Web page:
There are many out of the box solutions for conversational AI. These use machine learning to map user utterances to intent and use rule based approach for dialogue management (e.g. DialogFlow, Watson, Luis, Lex, Rasa, etc). In addition to these, the understanding power of the assistant can be enhanced by using other NLP methods and machine learning models. For instance, the context of the conversation can be enriched by using sentiment/emotion analysis models to recognise the emotional state of the user during the conversation. Deep learning approaches like transformers can be used to fine-tune pre-trained models to enhance contextual understanding. Response models are also evolving. I have explored these in a separate post — 5 Models for Conversational AI.

Designing solutions that use of these models, orchestrate between them optimally and manage interaction with the user is the job of the AI designer/architect. In addition, these solutions need also be scalable, robust, resilient and secure.

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If AI designers design the engine, conversation designers design and develop the fuel that will run the engine. Conversation design deals with the actual conversational journey between the user and the chatbot. How does the conversation flow? What patterns will they follow? What will happen if the conversation breaks down? Design these patterns, exception rules, and elements of interaction are part of scripts design. They also design the elements of understanding — intents, entities, and other elements of domain ontology and conversational framework needed to the AI modules require to drive the conversation. In bigger teams, understanding and management parts will be split between data scientists and conversation designers respectively.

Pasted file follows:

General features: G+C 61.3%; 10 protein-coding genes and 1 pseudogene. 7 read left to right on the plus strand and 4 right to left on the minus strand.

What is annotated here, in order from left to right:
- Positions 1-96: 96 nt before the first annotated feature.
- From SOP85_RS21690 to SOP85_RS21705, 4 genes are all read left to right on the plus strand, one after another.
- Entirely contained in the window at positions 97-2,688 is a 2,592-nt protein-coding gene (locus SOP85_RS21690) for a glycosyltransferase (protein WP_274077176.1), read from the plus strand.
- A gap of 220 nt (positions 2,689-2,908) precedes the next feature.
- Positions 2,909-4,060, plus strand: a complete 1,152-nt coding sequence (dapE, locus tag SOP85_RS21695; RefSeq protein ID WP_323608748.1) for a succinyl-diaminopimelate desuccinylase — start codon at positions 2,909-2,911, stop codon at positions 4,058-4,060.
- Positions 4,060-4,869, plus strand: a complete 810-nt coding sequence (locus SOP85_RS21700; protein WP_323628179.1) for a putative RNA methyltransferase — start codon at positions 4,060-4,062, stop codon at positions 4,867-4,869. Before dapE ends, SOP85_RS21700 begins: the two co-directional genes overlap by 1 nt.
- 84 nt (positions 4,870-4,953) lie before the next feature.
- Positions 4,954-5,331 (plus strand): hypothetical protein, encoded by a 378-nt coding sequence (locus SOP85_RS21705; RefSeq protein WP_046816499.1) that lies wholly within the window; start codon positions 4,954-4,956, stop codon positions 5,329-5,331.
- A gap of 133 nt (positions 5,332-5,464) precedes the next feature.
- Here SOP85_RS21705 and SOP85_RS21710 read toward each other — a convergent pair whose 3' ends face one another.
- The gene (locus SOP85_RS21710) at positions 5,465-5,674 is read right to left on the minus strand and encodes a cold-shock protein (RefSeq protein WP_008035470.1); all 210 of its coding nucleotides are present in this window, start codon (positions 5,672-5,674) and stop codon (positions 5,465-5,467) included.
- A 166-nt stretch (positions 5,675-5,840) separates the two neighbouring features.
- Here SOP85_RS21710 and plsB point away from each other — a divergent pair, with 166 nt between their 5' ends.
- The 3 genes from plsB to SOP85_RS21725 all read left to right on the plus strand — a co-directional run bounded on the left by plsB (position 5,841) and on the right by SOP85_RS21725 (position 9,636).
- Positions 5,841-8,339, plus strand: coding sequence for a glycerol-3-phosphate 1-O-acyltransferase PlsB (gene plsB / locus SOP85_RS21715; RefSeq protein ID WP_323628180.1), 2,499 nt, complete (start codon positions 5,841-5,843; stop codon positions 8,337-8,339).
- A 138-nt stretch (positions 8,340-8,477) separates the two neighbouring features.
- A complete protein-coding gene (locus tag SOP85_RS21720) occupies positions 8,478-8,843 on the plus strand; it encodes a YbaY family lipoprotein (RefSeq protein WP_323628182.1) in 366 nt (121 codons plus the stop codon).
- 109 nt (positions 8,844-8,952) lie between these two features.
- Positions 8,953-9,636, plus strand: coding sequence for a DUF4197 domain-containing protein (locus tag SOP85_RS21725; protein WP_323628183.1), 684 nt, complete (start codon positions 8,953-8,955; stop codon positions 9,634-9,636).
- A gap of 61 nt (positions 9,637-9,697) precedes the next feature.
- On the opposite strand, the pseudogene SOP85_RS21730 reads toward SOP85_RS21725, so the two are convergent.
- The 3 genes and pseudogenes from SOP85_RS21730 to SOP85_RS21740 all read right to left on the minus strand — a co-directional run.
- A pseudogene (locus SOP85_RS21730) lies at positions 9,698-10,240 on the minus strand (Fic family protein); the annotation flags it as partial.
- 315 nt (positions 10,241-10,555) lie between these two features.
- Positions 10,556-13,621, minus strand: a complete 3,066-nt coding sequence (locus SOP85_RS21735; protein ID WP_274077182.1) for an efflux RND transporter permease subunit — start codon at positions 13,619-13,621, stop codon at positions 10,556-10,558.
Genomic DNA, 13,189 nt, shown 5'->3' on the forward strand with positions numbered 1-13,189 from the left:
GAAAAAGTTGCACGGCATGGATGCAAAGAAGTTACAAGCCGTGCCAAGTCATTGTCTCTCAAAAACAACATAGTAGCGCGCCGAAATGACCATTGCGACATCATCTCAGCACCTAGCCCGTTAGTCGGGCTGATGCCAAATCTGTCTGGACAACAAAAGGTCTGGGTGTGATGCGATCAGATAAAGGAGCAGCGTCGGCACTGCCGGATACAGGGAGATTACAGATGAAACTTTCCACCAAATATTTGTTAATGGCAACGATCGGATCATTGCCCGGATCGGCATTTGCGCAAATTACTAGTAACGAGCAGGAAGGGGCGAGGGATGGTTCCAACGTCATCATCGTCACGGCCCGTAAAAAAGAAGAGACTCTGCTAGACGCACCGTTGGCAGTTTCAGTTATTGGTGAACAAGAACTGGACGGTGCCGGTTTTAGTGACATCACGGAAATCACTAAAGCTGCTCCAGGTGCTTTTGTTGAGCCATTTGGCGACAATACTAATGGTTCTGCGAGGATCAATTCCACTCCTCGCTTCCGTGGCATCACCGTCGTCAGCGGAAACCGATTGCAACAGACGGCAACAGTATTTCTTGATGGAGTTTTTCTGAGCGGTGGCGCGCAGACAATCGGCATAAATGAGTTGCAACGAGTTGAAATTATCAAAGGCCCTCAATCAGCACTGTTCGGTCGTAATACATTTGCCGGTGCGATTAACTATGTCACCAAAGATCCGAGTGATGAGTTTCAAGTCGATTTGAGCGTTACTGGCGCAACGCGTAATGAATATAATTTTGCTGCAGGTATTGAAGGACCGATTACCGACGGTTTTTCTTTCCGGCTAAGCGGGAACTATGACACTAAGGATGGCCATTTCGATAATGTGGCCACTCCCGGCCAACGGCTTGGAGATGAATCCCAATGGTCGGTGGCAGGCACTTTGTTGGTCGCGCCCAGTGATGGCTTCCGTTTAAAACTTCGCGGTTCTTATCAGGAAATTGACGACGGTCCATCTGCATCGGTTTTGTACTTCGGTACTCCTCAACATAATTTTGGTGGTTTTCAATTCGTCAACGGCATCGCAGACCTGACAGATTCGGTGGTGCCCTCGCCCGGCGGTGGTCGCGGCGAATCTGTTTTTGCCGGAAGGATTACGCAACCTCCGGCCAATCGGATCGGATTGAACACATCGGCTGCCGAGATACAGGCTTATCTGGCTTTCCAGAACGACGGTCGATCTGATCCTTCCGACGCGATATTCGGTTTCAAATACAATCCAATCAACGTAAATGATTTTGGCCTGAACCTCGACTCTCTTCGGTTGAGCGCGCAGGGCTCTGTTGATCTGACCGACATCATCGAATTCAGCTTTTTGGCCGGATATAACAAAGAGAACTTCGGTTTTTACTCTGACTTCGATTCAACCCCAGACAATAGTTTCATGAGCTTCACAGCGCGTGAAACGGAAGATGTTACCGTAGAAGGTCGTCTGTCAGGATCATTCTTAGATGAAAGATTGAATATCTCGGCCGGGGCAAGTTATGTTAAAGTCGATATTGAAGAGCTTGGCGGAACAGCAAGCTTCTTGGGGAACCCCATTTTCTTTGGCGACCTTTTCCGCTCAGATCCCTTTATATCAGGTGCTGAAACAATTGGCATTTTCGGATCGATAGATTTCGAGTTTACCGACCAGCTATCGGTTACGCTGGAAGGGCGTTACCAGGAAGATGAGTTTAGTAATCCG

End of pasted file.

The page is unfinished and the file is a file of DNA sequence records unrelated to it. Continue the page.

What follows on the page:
Conversation design is a very creative process. User experience design is a established field of study that can provide us with great insights to develop a great experience. Understanding customer behaviour can also help us build a better UX. Michelle Parayil neatly has summed up the different roles conversation designers play in delivering a great conversational experience. Conversation Design Institute (formerly Robocopy) have identified a codified process one can follow to deliver an engaging conversational script.

Conversation designers could use a number of tools to support their process. Conversation Driven Development, Wizard-of-Oz, Chatbot Design Canvas are some of the tools that can help. Mockup tools like BotMock and BotSociety can be used to build quick mockups of new conversational journeys. Tools like Botium and QBox.ai can be used to test trained models for accuracy and coverage. If custom models are used to build enhanced understanding of context, user’s goal, emotions, etc, appropriate ModelOps process need to be followed. At the end of the day, the aim here is to deliver an experience that transcends the duality of dialogue into what I call the Conversational Singularity.